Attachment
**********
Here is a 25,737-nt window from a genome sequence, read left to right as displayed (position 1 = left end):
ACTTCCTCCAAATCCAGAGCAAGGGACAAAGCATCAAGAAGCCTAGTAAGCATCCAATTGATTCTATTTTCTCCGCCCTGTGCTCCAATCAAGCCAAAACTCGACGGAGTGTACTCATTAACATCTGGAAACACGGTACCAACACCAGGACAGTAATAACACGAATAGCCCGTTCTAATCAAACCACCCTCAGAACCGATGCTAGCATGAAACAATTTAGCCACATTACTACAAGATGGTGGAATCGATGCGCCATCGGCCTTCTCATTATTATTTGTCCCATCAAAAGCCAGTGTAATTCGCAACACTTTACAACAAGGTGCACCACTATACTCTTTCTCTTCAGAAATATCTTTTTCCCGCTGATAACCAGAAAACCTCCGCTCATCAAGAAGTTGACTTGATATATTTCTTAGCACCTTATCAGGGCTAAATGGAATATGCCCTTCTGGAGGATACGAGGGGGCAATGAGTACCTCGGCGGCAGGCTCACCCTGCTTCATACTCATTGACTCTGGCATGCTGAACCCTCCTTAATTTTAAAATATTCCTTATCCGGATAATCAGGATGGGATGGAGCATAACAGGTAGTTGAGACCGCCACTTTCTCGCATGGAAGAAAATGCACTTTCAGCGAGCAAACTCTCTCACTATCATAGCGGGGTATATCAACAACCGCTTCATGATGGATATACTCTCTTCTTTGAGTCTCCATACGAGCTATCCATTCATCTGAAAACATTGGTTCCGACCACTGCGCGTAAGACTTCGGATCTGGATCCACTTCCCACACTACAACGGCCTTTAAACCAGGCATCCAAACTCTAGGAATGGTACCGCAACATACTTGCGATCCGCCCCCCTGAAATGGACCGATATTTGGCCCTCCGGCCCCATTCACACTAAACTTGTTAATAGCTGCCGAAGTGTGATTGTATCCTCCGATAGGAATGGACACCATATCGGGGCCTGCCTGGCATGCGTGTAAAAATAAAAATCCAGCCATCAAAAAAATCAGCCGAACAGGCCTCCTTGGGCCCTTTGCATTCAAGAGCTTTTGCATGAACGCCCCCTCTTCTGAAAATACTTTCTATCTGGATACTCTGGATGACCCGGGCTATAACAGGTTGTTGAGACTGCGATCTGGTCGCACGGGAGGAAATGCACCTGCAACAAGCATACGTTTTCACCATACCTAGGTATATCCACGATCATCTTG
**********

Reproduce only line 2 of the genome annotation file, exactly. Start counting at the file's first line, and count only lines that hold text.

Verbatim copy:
ACTTCCTCCAAATCCAGAGCAAGGGACAAAGCATCAAGAAGCCTAGTAAGCATCCAATTGATTCTATTTTCTCCGCCCTGTGCTCCAATCAAGCCAAAACTCGACGGAGTGTACTCATTAACATCTGGAAACACGGTACCAACACCAGGACAGTAATAACACGAATAGCCCGTTCTAATCAAACCACCCTCAGAACCGATGCTAGCATGAAACAATTTAGCCACATTACTACAAGATGGTGGAATCGATGCGCCATCGGCCTTCTCATTATTATTTGTCCCATCAAAAGCCAGTGTAATTCGCAACACTTTACAACAAGGTGCACCACTATACTCTTTCTCTTCAGAAATATCTTTTTCCCGCTGATAACCAGAAAACCTCCGCTCATCAAGAAGTTGACTTGATATATTTCTTAGCACCTTATCAGGGCTAAATGGAATATGCCCTTCTGGAGGATACGAGGGGGCAATGAGTACCTCGGCGGCAGGCTCACCCTGCTTCATACTCATTGACTCTGGCATGCTGAACCCTCCTTAATTTTAAAATATTCCTTATCCGGATAATCAGGATGGGATGGAGCATAACAGGTAGTTGAGACCGCCACTTTCTCGCATGGAAGAAAATGCACTTTCAGCGAGCAAACTCTCTCACTATCATAGCGGGGTATATCAACAACCGCTTCATGATGGATATACTCTCTTCTTTGAGTCTCCATACGAGCTATCCATTCATCTGAAAACATTGGTTCCGACCACTGCGCGTAAGACTTCGGATCTGGATCCACTTCCCACACTACAACGGCCTTTAAACCAGGCATCCAAACTCTAGGAATGGTACCGCAACATACTTGCGATCCGCCCCCCTGAAATGGACCGATATTTGGCCCTCCGGCCCCATTCACACTAAACTTGTTAATAGCTGCCGAAGTGTGATTGTATCCTCCGATAGGAATGGACACCATATCGGGGCCTGCCTGGCATGCGTGTAAAAATAAAAATCCAGCCATCAAAAAAATCAGCCGAACAGGCCTCCTTGGGCCCTTTGCATTCAAGAGCTTTTGCATGAACGCCCCCTCTTCTGAAAATACTTTCTATCTGGATACTCTGGATGACCCGGGCTATAACAGGTTGTTGAGACTGCGATCTGGTCGCACGGGAGGAAATGCACCTGCAACAAGCATACGTTTTCACCATACCTAGGTATATCCACGATCATCTTG